The world seems to be divided into two groups when it comes to non-fungible tokens (NFTs), the new type of digital certificate that verifies one thing as unique. The "pro NFT" factions see it as a new approach to finance and digital media. Those "No NFT" underline the risk of speculation and the heavy ecological impact.
In addition to millionaire art sales and the fact that they consume the energy of entire countries, NFTs have potential applications (good and bad) in several fields. Healthcare, for example, where they could attribute to patients the unique ownership of their digital health data. One thing that seems obvious, but today it is not.
The potential of NFTs in healthcare is not yet known (nor is it known the true story of the NFTs themselves). Do I make a short recap?
What is an NFT?
Crowning him as the Word of the year for 2021, the Collins dictionary publisher defines a non-fungible token as a "unique digital certificate, registered in a blockchain, which is used to register the ownership of an asset as a work of art or a collector's item".
The technology is based on a decentralized network of computers that verify the validity of a transaction. The blockchain can, of course, also be used in the healthcare and pharmaceutical industries, protecting sensitive medical data and reducing the risk of drug counterfeiting.
The use (and abuse) of health data today
Just as NFTs appear to have disrupted the art world, they could (positively?) Disrupt the digital health landscape by giving patients unprecedented control over their medical information.
Personal health sensors and apps will give patients more and more personalized health data to help them manage their health. This private information is still largely controlled by the companies that provide these services. Companies that often profit from it, and sometimes without the knowledge of patients.
You know this 23rd? It is a company that sells a kind of genetic kit to learn more about their DNA and their ancestors. The company intends to develop drugs based on the database of health data accumulated by customers. Have you all been informed? In an explicit and clear way?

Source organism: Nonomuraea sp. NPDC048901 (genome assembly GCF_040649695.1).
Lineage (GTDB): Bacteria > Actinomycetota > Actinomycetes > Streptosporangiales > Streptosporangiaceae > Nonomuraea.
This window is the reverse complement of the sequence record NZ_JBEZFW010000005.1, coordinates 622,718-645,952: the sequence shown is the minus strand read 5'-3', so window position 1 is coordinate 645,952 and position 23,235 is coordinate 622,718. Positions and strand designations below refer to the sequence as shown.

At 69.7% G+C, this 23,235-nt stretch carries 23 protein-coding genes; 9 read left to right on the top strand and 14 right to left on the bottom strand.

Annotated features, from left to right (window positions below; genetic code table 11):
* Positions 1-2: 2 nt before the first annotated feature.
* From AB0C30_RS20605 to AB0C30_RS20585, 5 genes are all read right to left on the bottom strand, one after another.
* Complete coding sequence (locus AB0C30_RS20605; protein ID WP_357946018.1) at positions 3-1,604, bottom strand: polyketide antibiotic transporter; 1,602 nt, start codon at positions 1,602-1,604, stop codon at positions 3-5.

It is not fair for companies and private institutions to make money from patient data in this way. If there is a paradigm shift (and I believe there will be) patients will be accountable, but also entitled to profit from their own health data.
The potential of NFT in the health sector
Let's say you decide to order a DNA test kit. You know this company may sell your health data to third parties for research purposes, but order the product anyway because it is very accurate and affordable.
However, selling your genetic data and those of others can generate millions in profits for the company. Millions that he will never share with you. Unless your health records are certified as NFT.
In that case you would be able to trace the whole "supply chain", see how they are used and 'hit' those who use them without having received express authorization. Because you are the sole owner of your health data, an NFT certifies it. In the future, you may receive a royalty on every use of that health data - kind of like artists with royalties, when someone plays their songs.
With an NFT approach, healthcare organizations could invite patients to participate in research and receive a portion of the profits. You could become a "shareholder" of healthcare startups by "investing" with your data in exchange for future dividends. In other words, with the NFT, patients would have more control over their medical records, even deciding to use them for profit.
Is it the future or will it be a trend?
If you read the blog you know how I think. I have included NFTs among the things that they will almost certainly disappoint us in 2022. I believe they need to be explored and regulated, but I do not escape the need to observe such a disruptive phenomenon.
Also because, especially in the health field, there are several startups that are already exploring NFT as a solution. One of these is called Aimedis, and has a medical NFT market where patients can participate in transactions involving their health data. Others (such as a health monitoring app, "Go!") Produce "wellness NFTs," or W-NFTs, which you can trade on a marketplace.
Doubts? Those of always. Blockchain technology employs enormous energy for its operation, with the production of significant CO2 emissions. Given the situation, they may not be as profitable in the near future as in this initial "honeymoon".
This, however, is a situation that could be resolved: perhaps with more sustainable processes and dynamics. Rather, it remains to be seen whether companies offering digital health services will want to adopt NFTs. They may not like the idea of having to share their money with patients. They usually make money from patients, not the other way around.